Berryhill Baja Grill
Issue Summer 12
Becoming a successful Mexican restaurant chain in Texas is no small feat with competition on every corner. But Houston-based Berryhill Baja Grill has a unique story and a first-class menu that has helped this restaurant chain and its Baja-style, south-of-the-border menu become a local tradition. Recently, the chain has gone international and is drumming up excitement in neighboring states.
The Berryhill Baja Grill story began in 1928 with Walter Berryhill and his homemade tamales, which were sold from a pushcart in River Oaks before he retired in the 1960s. He sold his recipe and tamale cart, and eventually the first Berryhill restaurant was born in 1993. Today, the company has 15 stores and has been named “Best Mexican Restaurant in Houston” by AOL City Guide.
“Walter Berryhill’s tamales were famous in Houston, and when they opened up the original Berryhill location here in Houston in 1993 and announced that Berryhill tamales were back 30 years after Walter retired, it just took off from there,” CEO Jeff Anon says. “I was a customer and loved the concept, so I bought majority control in 1994 and complete control in 1995.”
Quality Above All
Five Berryhill Baja Grill locations are corporate-owned, while the rest are franchise operations. Most are in the Houston area, although the brand has a presence in Austin and Mexico, too. Whether a store is a corporate or franchise unit, Berryhill Baja Grill is meant to invoke a relaxed and inviting atmosphere where fresh food rules the day.
“We are 100 percent focused on food quality,” Anon says. “Everything is homemade every day: sauces, desserts, margaritas, lemonade. Everything is made from scratch and it shows in the quality of the food. The concept is five-star casual dining.
“We constantly go around to check our stores and ensure quality,” Anon continues. “It is difficult to make everything from scratch every day, as a lot of our products are produce-based. But our cooks and chefs are seasoned and have been with us for a long time. Our main supplier is Sysco, and they do a great job of making sure our quality stays consistent.”
The Berryhill Baja Grill concept can work in a variety of locations. The footprint of its stores varies from about 1,200 to 4,500 square feet. Irrespective of the location or the owner, however, the customer can tell it is a Berryhill location. Branding efforts through color scheme and the look and feel of locations is similar, and all locations employ the quick-casual concept where customers order food, get their own drink and munch on chips and salsa while they wait for their order.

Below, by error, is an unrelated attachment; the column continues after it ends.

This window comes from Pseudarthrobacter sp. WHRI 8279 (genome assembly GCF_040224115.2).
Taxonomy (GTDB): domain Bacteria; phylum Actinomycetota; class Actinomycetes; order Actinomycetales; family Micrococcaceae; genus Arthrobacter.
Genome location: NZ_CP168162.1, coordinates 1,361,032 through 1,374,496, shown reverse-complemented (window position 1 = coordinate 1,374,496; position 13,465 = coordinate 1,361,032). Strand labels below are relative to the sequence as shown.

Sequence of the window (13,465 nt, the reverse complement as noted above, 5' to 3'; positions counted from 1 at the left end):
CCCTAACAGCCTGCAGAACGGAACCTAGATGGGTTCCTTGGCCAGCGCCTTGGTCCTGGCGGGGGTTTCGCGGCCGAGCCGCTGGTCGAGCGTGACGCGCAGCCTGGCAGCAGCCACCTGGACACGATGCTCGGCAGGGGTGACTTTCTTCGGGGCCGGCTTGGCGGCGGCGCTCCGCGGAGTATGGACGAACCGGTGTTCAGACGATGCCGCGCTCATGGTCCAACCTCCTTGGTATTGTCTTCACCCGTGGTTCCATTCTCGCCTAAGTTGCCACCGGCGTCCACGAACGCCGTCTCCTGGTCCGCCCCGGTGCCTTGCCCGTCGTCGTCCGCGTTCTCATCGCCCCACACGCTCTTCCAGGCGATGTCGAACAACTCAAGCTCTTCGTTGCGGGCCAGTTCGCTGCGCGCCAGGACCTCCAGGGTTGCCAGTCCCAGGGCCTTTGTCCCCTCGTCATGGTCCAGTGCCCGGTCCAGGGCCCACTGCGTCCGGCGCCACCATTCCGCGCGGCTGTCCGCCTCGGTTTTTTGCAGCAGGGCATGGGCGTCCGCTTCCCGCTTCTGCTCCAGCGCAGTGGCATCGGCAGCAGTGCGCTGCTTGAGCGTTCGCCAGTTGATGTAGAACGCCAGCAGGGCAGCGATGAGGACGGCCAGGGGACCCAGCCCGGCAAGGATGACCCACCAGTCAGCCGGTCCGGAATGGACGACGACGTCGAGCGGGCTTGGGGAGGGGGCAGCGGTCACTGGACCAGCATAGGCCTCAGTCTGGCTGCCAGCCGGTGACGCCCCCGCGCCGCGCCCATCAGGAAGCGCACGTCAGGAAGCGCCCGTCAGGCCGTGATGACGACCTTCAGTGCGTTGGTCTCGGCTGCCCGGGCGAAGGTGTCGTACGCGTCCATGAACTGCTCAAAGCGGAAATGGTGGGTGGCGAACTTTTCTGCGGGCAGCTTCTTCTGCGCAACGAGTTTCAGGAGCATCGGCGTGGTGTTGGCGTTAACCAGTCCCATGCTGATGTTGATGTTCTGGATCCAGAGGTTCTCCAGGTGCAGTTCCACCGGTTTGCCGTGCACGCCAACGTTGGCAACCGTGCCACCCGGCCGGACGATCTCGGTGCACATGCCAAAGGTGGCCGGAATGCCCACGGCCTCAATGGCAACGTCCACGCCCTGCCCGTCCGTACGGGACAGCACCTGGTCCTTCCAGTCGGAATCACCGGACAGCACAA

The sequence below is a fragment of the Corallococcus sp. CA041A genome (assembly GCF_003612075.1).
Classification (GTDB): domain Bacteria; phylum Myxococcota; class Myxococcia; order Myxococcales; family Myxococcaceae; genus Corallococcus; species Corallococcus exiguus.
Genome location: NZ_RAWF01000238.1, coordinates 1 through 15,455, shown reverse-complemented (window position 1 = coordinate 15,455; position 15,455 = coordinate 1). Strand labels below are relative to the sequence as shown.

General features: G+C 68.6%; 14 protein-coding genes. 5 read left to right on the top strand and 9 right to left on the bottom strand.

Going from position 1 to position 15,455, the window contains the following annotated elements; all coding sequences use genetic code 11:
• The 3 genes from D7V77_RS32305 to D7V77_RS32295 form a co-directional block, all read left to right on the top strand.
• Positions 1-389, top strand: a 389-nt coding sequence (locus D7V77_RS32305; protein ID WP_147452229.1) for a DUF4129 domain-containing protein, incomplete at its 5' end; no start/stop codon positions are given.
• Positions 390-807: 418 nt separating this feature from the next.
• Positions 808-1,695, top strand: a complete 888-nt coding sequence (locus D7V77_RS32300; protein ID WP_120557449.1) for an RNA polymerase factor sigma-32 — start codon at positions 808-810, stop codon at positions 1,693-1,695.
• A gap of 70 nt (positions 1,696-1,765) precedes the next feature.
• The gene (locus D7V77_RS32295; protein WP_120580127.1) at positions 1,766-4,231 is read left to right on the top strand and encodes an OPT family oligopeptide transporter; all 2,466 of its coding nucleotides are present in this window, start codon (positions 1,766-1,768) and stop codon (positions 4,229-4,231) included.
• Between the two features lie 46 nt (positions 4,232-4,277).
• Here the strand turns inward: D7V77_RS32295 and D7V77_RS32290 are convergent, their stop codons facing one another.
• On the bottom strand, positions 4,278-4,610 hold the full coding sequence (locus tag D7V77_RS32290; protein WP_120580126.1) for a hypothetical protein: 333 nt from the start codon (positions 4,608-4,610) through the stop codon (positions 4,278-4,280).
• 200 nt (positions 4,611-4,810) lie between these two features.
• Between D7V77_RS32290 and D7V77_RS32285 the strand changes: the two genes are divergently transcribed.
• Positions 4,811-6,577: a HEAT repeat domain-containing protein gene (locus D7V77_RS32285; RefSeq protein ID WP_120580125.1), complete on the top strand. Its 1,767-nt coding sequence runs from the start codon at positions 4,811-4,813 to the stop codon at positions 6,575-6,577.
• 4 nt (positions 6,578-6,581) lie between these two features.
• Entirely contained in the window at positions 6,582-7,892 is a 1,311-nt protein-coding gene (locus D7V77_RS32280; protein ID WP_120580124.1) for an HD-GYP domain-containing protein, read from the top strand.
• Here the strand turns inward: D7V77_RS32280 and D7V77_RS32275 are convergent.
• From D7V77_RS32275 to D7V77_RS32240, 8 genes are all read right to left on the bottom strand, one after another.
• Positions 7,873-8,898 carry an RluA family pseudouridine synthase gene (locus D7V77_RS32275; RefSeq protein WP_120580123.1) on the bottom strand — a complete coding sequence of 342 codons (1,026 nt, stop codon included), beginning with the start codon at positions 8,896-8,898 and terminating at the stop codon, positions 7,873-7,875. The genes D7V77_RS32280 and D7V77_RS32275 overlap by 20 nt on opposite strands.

Keys to Growth
Franchising is seen as a key part of Berryhill Baja Grill’s growth strategy. The company has a detailed road map to help franchise operators get the business off the ground successfully. Anon looks for experienced franchise partners who are looking to add a Mexican concept to their portfolio.
Although the company has been extremely successful in Texas, it is eager to test out its concept in other locations. Anon says the company is pursuing possibilities in North Carolina and Florida currently, and further efforts to expand are likely.
“My plan is for us to grow internally and start an aggressive franchise program,” Anon says. “I can see us in the Midwest and in places like Atlanta, Columbus, Charlotte and New York City because I think what we offer can succeed anywhere.”
Anon knows that quality and variety of food is critical to success, as well. The Berryhill tamale is a staple, and Texas Monthly has credited Berryhill with introducing the fish taco to Texas. But the company also constantly looks to change the menu.
“We’re always trying to stay ahead of the curve, trying new items to see what customers like,” Anon says. “We do have sacred cows that will never go away, but we’re always adding and subtracting to keep it fresh.”
Catering is another area of strength for Berryhill Baja Grill. The company has an extensive catering menu, and it recently invested in a food truck that can be used for catering.
“It has a full kitchen, so we can cook anything on our menu with that truck,” Anon says. “We are going to send it out to special events like sporting events and festivals, and since we do a lot of catering, this will be an add-on to that aspect of our business.”
It seems there is no end in sight for just how far the Berryhill Baja Grill concept can go. It has already come a long way from the pushcart that Walter Berryhill used to make his tamales famous. Now, Anon is focused on helping it make the next step forward.
“The big challenge will be to find right franchisees in the markets we explore,” Anon says. “They need to have a successful track record and the infrastructure in place that will allow them to take on another concept and make it work.”